What is a psychotic disorder?
Psychotic disorders are mental disorders in which the personality is seriously disorganized and a person's contact with reality is impaired. During a psychotic episode a person is confused about reality and often experiences delusions and/or hallucinations.
The following is a brief description of some of the types of psychotic disorders:
What characteristics are associated with psychotic disorder?
- Schizophrenia - psychotic symptoms which continue for at least six months coupled with the deterioration of occupational and social functioning
- Schizoaffective Disorder - psychotic and mood disturbances.
- Schizophreniform Disorder - same criteria as Schizophrenia but the episode lasts from 1 - 6 months and there is no deterioration of social status.
- Brief Psychotic Disorder - psychotic symptoms that last between 1 and 30 days.
Some of the characteristics associated with psychotic disorders include delusions, hallucinations, bizarre behavior, incoherent or disorganized speech, and/or disorganized behavior.
Delusions are described as false, inaccurate beliefs the person holds onto even when he/she is presented with accurate information.
Examples of delusions include:
Hallucinations are internal sensory perceptions, such as sights or sounds, that are not actually present.
- Grandiose delusion: This occurs when a personís belief about his/her own importance or station in life is grossly out of proportion to what is really true. For instance, a person might believe that he/she is Jesus Christ.
- Persecutory delusion: This occurs when a person believes that there is a conspiracy to harass, punish, or attack him/her. The person also might believe that the group to which he/she belongs is being harassed or punished.
Common hallucinations include:
Are there genetic factors associated with psychotic disorder?
- Visual hallucinations: People who have visual hallucinations see the image of something that is not real, such as another person.
- Auditory hallucinations: People who have auditory hallucinations hear something that is not really present, such as someoneís voice.
Some psychotic disorders, like schizophrenia, tend to run in families. If someone has a psychotic disorder, it is quite likely that another member of his/her immediate or extended family also has had a psychotic disorder.
Do psychotic disorders affect males, females, or both?
Most psychotic disorders tend to affect males and females in equal numbers.
At what age do psychotic disorders appear?
Generally, the first signs of most psychotic disorders appear when a person is in his/her late teens, twenties, or thirties.
How common are psychotic disorders in society?
Psychotic disorders are actually quite common worldwide. About one percent (1%) of the population is thought to have some form of psychotic disorder.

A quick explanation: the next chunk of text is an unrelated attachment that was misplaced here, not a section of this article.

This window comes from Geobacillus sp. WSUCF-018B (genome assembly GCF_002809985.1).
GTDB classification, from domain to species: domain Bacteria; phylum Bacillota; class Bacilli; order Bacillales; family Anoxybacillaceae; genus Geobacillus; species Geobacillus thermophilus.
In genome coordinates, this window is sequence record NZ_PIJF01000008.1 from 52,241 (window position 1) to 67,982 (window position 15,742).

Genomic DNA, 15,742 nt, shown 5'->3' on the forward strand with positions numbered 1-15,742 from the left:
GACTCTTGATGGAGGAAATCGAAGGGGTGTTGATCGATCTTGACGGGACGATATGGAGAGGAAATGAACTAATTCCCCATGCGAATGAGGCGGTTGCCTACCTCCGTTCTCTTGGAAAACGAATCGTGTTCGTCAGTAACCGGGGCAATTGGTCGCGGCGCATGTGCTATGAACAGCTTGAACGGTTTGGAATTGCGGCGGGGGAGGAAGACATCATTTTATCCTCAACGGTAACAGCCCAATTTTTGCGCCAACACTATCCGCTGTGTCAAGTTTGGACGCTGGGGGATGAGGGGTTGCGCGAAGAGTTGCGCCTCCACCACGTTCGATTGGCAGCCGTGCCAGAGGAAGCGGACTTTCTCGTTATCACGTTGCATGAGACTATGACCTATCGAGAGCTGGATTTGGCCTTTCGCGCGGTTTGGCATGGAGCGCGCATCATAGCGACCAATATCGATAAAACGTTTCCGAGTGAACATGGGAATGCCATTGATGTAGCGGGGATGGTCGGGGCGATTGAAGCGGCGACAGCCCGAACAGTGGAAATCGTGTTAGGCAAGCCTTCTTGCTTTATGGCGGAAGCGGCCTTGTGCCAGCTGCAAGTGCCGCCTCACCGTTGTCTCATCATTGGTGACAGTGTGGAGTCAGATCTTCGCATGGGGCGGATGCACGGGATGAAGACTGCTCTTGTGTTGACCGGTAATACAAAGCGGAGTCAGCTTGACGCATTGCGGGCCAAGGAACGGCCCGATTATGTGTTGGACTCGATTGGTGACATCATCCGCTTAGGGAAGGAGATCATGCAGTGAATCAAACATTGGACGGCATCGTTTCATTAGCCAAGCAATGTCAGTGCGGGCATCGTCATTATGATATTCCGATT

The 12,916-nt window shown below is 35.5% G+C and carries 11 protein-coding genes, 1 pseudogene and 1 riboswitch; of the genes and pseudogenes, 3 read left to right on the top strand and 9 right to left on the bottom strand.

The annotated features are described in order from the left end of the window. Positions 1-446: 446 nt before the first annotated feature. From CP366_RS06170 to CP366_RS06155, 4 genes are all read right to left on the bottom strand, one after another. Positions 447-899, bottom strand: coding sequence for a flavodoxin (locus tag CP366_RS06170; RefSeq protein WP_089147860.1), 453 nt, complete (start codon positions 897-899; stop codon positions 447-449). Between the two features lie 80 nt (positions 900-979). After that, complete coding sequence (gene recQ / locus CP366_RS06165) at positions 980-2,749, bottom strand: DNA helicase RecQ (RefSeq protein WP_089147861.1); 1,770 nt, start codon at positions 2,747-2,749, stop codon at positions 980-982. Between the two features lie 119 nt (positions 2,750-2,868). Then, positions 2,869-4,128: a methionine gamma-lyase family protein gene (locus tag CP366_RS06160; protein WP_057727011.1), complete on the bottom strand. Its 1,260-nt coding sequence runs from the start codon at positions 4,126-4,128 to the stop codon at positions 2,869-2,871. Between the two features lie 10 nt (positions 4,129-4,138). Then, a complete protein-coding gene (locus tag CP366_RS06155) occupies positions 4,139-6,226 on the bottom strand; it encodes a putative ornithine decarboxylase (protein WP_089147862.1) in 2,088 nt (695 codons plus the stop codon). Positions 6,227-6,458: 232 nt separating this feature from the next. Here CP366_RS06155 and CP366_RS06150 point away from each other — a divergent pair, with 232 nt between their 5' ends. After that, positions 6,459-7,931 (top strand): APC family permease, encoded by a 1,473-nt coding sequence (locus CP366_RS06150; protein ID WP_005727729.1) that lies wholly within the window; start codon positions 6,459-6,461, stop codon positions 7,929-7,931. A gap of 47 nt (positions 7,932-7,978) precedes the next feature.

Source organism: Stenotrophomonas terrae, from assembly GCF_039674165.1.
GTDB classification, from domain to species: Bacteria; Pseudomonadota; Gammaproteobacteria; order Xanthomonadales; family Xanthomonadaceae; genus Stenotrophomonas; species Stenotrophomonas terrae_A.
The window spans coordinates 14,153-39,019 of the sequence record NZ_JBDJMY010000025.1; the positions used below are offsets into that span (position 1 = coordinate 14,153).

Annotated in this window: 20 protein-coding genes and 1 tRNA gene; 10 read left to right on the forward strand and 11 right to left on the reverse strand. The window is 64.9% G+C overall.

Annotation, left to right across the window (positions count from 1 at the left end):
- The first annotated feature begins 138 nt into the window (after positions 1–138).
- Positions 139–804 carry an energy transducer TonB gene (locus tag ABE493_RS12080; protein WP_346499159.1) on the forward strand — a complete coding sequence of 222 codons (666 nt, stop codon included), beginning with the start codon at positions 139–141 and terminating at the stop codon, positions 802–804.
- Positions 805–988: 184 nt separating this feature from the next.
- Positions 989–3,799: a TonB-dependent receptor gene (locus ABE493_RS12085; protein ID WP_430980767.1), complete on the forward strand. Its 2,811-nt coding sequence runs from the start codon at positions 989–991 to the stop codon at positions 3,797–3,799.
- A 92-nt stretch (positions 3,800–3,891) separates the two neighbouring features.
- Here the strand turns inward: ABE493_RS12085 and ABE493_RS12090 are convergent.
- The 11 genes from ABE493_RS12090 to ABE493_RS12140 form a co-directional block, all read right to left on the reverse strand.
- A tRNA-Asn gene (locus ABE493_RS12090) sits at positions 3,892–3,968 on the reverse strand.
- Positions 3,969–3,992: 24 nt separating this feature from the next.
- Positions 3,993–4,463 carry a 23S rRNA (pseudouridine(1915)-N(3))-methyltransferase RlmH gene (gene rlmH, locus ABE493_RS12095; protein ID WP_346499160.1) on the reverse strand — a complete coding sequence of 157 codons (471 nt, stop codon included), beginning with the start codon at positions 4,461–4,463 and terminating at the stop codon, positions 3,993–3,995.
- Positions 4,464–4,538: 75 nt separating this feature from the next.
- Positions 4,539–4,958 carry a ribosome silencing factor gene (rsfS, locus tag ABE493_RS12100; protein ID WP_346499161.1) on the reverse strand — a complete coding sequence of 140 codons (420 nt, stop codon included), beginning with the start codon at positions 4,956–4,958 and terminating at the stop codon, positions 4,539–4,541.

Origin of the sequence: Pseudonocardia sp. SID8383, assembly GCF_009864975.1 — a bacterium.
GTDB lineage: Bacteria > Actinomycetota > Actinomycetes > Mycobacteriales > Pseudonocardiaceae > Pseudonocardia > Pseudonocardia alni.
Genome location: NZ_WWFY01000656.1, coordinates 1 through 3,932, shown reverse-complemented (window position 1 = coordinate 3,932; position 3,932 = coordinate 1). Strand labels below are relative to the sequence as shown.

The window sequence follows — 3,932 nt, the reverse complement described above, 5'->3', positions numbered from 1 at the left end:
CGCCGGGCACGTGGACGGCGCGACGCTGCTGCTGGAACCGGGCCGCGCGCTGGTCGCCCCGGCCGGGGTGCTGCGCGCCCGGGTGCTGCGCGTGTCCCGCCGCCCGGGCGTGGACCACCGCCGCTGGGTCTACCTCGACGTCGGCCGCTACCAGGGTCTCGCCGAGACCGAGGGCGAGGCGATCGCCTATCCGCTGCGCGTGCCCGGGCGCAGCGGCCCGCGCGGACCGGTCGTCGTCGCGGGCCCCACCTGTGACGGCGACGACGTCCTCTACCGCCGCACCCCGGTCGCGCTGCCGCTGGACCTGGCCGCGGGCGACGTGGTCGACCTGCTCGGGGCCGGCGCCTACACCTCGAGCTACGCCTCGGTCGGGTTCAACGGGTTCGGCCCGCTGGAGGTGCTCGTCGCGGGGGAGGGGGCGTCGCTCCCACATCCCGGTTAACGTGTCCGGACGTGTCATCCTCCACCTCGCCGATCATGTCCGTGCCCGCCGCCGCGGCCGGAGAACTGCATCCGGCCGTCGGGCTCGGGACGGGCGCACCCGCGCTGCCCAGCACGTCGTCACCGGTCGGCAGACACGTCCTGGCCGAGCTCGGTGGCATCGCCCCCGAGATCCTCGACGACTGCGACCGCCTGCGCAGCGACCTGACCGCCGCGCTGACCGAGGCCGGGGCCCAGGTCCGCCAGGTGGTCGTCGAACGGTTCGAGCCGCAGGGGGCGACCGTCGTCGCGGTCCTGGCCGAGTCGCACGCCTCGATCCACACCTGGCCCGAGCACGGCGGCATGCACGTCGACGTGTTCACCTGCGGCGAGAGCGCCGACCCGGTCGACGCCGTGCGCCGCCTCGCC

How is a psychotic disorder diagnosed?
A mental health professional arrives at the diagnosis of a psychotic disorder by conducting a mental status examination and by taking a very careful personal history from the patient/client. It is very important not to overlook a physical illness that might mimic or contribute to a psychological disorder. If there is any doubt about a medical problem, the mental health professional should refer to a physician, who will perform a complete physical examination and request any necessary laboratory tests.
Frequently, people with psychotic disorders are brought involuntarily for evaluation and treatment.
How is a psychotic disorder treated?
In the acute stage, a person with a psychotic disorder is treated with medication. The medications are called antipsychotics, and they are used to help organize the personís thinking and, therefore, his/her behavior. Examples of such medications are Clozaril (clozapine), Haldol (haloperidol), Risperdal (risperidone), and Zyprexa (olanzapine). Many types of psychotherapy, including individual, group, and family therapy, may be used at some point in the illness to help support the person suffering from a psychotic disorder. Although some patients with psychotic disorders can be treated as outpatients, acutely disorganized people with psychoses frequently need hospitalization in order to be stabilized.
What happens to someone with a psychotic disorder?
The course of psychotic disorders varies greatly from a few days to many years.
What can people do if they need help?
If you, a friend, or a family member would like more information and you have a therapist or a physician, please discuss your concerns with that person.
Page last modified or reviewed by athealth.com on December 30, 2010
for Mental Illness